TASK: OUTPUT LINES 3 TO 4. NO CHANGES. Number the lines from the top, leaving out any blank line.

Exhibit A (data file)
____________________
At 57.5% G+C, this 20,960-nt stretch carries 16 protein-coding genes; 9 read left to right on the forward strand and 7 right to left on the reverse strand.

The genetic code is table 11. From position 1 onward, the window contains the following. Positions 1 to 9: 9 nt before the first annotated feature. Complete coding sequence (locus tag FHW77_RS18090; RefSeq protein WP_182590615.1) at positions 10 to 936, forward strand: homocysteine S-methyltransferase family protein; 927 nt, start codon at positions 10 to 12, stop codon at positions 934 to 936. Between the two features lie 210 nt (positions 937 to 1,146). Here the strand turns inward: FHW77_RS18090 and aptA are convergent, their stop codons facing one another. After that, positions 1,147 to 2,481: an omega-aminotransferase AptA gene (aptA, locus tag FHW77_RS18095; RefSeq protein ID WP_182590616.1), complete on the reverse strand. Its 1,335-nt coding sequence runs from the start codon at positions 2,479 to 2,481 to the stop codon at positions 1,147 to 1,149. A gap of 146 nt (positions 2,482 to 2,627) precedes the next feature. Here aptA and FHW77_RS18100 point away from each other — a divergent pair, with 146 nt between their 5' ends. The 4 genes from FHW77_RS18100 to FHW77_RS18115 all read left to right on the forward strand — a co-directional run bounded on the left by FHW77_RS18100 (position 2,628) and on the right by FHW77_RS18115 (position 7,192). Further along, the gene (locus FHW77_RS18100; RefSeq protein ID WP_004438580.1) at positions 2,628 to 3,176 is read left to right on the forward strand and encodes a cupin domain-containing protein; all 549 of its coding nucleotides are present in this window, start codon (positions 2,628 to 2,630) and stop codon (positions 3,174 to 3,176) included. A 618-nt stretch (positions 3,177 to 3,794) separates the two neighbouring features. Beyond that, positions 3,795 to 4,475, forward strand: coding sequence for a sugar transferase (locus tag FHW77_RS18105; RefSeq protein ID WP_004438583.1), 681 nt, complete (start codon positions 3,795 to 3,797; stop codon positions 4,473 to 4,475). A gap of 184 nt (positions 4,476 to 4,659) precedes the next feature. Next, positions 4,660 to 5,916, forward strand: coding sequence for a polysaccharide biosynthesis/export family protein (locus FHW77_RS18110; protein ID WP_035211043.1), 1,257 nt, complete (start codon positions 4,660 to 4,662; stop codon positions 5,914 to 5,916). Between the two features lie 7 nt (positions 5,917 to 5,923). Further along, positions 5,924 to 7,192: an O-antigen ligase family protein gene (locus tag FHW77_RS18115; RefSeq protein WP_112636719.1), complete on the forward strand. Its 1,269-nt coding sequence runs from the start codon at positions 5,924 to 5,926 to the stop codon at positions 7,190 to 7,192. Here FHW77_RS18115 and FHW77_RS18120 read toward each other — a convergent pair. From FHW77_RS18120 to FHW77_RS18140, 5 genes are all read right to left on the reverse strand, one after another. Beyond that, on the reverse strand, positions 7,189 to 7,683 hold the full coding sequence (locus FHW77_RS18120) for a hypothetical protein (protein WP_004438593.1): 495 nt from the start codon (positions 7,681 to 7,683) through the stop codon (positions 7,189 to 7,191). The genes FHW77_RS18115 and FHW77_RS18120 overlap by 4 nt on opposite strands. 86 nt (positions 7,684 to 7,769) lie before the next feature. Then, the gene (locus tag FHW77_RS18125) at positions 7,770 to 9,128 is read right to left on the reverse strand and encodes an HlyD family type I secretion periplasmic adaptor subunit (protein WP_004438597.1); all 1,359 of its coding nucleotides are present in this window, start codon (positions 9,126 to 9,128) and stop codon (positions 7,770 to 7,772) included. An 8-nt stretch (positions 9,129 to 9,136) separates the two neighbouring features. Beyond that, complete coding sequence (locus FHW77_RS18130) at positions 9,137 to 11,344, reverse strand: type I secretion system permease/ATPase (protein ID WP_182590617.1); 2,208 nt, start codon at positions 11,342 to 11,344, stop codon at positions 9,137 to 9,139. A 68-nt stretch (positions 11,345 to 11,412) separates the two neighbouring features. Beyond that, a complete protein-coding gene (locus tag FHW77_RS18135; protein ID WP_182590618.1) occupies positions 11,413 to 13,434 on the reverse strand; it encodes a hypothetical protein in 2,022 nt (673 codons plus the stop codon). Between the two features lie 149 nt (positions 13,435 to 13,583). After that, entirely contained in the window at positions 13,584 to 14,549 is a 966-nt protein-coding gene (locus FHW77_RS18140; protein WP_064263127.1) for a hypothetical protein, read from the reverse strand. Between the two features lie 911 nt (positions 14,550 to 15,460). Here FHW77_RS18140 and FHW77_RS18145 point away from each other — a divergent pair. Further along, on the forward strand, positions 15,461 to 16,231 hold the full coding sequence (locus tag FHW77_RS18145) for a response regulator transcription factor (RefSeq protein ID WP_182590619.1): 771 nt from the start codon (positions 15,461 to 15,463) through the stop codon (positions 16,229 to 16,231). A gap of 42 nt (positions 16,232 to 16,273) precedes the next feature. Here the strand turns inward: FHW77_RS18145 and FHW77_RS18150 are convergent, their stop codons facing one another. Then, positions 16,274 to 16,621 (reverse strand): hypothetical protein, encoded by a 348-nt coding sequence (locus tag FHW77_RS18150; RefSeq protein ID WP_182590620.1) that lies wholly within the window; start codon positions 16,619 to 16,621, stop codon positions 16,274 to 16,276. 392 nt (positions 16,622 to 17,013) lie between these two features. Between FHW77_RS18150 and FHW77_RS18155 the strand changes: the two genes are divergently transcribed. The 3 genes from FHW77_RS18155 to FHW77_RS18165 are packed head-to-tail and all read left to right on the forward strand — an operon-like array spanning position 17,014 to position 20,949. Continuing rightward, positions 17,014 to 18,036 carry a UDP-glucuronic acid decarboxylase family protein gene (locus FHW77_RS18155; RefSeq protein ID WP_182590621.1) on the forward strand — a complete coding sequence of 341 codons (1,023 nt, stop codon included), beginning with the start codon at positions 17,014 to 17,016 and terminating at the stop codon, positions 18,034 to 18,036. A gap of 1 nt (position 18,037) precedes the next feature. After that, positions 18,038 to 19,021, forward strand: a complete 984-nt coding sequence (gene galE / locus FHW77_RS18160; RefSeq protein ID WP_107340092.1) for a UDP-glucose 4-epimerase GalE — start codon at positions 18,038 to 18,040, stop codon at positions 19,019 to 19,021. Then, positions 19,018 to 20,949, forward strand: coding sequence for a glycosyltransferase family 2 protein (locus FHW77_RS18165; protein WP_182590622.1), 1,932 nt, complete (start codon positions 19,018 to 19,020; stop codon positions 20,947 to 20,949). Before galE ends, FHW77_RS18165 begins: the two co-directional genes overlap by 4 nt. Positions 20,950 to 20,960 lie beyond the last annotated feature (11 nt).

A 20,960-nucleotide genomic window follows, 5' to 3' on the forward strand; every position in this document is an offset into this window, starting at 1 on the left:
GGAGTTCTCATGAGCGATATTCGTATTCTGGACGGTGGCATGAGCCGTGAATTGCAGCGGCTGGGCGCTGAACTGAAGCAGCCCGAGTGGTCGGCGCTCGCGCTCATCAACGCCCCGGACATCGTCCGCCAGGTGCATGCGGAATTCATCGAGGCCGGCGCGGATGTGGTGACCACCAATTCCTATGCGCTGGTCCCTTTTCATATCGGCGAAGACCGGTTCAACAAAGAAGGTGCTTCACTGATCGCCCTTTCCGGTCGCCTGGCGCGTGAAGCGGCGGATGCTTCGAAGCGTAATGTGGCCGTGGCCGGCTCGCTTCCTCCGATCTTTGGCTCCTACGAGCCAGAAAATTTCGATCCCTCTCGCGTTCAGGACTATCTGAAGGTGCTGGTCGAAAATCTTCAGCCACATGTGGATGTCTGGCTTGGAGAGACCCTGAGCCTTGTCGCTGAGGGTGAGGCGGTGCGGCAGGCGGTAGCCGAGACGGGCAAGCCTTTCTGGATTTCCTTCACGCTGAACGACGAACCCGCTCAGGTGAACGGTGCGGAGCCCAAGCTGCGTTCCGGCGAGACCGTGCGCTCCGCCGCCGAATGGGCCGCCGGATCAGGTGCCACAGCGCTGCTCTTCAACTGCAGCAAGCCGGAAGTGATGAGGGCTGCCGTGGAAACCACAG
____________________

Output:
A 20,960-nucleotide genomic window follows, 5' to 3' on the forward strand; every position in this document is an offset into this window, starting at 1 on the left:
GGAGTTCTCATGAGCGATATTCGTATTCTGGACGGTGGCATGAGCCGTGAATTGCAGCGGCTGGGCGCTGAACTGAAGCAGCCCGAGTGGTCGGCGCTCGCGCTCATCAACGCCCCGGACATCGTCCGCCAGGTGCATGCGGAATTCATCGAGGCCGGCGCGGATGTGGTGACCACCAATTCCTATGCGCTGGTCCCTTTTCATATCGGCGAAGACCGGTTCAACAAAGAAGGTGCTTCACTGATCGCCCTTTCCGGTCGCCTGGCGCGTGAAGCGGCGGATGCTTCGAAGCGTAATGTGGCCGTGGCCGGCTCGCTTCCTCCGATCTTTGGCTCCTACGAGCCAGAAAATTTCGATCCCTCTCGCGTTCAGGACTATCTGAAGGTGCTGGTCGAAAATCTTCAGCCACATGTGGATGTCTGGCTTGGAGAGACCCTGAGCCTTGTCGCTGAGGGTGAGGCGGTGCGGCAGGCGGTAGCCGAGACGGGCAAGCCTTTCTGGATTTCCTTCACGCTGAACGACGAACCCGCTCAGGTGAACGGTGCGGAGCCCAAGCTGCGTTCCGGCGAGACCGTGCGCTCCGCCGCCGAATGGGCCGCCGGATCAGGTGCCACAGCGCTGCTCTTCAACTGCAGCAAGCCGGAAGTGATGAGGGCTGCCGTGGAAACCACAG